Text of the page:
@HiltonSuggests saw a unique opportunity to interact with anyone who is looking for information based on location. Their social media strategy is offering advice, comments and assistance to anyone posting a tweet and is looking for general advice. Their logic is that some day that individual may be seeking a hotel room and will remember how @HiltonSuggests were so helpful.

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The ability to adapt and change your product/service to the demands of your audience in real time through digital communication is becoming the battle-ground we are moving towards whatever your organisation and understanding your audience as well as your point of differentiation has become a necessity, something an agile marketing approach can assist ability to react and commnicate your product or service. Here are 7 takeaways to help you begin to define an agile approach to your organisation.

 

1) Think like a start-up

Traditional sectors are having their rule books re-written due to the digital revolution and with it the need for technology moving out of an organisational silo and aligning itself within marketing depts.

Large and mid-size organisations are realising that the fastest way to help their teams become more like a start-up in terms of its route to market and the organisational culture in embracing existing and new digital channels to market their products and service to different audiences.

As with working in a start-up organisation, you simply can’t stand still. You have to keep on pushing yourself and the company in not being afraid to try something different, putting something out there in the market. If you fail, you fail, dust yourself off and get back on it again.

  

2) Teach your organisation

Learn to promote and communicate your successes with your organisation through an agile marketing strategy. The more you manage to get buy-in from across the organisation, the more support you’ll benefit from when having to utilise different resources and personnel for support.

 

3) Define your USP

Creating a point of difference within your market helps to drive a personality for your brand, what you stand for and how to communicate this within your agile delivery. Creating a USP provides the opportunity for your brand to define a differential advantage over your competitor’s products, services and their brand positioning.

The question you should be looking to answer is: “What is so unique about what you’re selling or providing? In other words, why does your company or brand matter?”

 

4) Know your Competition

“Keep your enemies close…” – It’s important to understand who you’re up against. Who are your main competitors? what are they offering? To support your agile approach, here are 3 key points to consider when setting out your competitor analysis.

  • Listen to your market– It’s important to understand how your competitors are operating in the market – are they reacting to market changes, new products and promotions, are they interacting with their audience and customers via social channels? What’s their reputation like through social and digital platforms?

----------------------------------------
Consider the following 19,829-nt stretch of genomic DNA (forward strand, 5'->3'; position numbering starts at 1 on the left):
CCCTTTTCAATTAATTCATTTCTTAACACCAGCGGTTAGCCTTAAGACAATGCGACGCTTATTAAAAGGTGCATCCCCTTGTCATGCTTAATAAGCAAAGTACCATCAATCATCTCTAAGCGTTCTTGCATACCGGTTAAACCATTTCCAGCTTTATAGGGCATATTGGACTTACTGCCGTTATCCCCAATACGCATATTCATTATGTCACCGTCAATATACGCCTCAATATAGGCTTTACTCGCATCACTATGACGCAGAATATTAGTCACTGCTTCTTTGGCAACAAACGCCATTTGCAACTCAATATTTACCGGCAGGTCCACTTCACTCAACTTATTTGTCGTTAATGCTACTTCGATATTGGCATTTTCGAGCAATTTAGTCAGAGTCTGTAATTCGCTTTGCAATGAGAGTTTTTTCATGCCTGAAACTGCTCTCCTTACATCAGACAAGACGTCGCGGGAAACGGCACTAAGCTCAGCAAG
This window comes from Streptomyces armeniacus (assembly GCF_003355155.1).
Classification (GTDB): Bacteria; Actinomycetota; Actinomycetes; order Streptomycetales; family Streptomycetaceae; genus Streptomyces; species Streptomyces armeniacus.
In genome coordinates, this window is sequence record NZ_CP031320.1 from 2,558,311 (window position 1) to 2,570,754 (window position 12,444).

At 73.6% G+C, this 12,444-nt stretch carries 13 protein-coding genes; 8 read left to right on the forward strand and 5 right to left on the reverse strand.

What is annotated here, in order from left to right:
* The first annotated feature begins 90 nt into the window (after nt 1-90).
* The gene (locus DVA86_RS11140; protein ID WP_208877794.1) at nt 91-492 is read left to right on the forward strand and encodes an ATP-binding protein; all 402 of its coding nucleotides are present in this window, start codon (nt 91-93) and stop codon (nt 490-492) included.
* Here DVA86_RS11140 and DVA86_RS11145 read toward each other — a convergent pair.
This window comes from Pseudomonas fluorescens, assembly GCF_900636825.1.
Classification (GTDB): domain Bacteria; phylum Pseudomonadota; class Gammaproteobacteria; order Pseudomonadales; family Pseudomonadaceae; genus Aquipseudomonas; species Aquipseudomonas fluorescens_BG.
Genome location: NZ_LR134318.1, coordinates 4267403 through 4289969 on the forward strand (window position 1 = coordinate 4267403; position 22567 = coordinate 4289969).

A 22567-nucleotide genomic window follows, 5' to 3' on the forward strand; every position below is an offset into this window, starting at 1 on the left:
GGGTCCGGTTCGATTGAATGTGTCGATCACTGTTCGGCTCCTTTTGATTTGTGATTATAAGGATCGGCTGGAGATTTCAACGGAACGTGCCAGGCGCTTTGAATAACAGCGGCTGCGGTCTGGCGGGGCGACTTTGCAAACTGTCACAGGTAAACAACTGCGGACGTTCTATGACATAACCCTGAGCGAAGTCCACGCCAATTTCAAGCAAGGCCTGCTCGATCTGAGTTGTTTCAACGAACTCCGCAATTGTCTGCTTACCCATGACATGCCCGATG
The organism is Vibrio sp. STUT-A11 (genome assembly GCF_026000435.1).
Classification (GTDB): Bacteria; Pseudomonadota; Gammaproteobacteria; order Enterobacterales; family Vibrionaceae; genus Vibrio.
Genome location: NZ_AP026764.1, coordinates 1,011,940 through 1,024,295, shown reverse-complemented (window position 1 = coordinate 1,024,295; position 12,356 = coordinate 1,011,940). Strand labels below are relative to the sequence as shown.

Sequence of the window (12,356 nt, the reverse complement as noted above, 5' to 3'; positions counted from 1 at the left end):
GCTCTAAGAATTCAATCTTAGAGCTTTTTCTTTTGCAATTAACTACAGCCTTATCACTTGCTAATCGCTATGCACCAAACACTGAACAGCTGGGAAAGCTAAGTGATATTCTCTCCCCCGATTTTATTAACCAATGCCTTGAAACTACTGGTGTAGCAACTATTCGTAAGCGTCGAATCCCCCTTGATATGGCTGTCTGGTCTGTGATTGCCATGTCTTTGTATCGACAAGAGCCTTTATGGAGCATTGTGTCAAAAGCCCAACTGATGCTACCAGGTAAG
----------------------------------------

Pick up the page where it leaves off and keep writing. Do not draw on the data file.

• Who’s setting the benchmark?– Staying on the theme of Social, create a SWOT analysis on your competitor social media performance analysing their key metrics (followers, likes, retweets, shared content), what’s the size of their social media following and are their certain channels they’re investing in more than others? Are they spending money on paid social interactions (e.g. Promoted Tweets) to drive their strategy or campaigns?
  • Exploit Gaps/Opportunities– Defining a Gaps and Opportunity analysis can be very effective if you’re operating in a crowded market place and are looking for a way to stand out and differentiate.

 

5) Remove the Silos

The end of the Industrial Revolution and how many organisations (and their cultures) operated is in a steep decline. In its place is the connected economy which has provided the stimulus for start-ups and new business models re-write the rule book for these traditional sectors and with it have embraced new models and approaches taking the initiative to  tear down what were “barriers to enter markets” and the destruction of monopolies.

A recent report by Accenture summarised the point that in the digital world, functional silos – no matter how efficient or leading edge no longer work and due to this organisations leading the digital transformation are putting their IT and marketing agendas at the top of their agendas.

 

6) Speed is Success

The goal to a successful strategy is speed of delivering your proposition to your audience or prospects. You need to have the ability (or permission) by your organisation to take responsibility to react to potential real-time opportunities

 

7) Monitoring and measuring the right metrics for agile

Ensure you have created dashboards from your analytics to help steer an agile approach, based on your core objectives, that provides insights and opportunities to empower your team and to justify to senior management the opportunities working in an agile way can offer new opportunities. The metrics being monitored should be actionable and should help steer regular catch-ups with your team to help define and improve performance.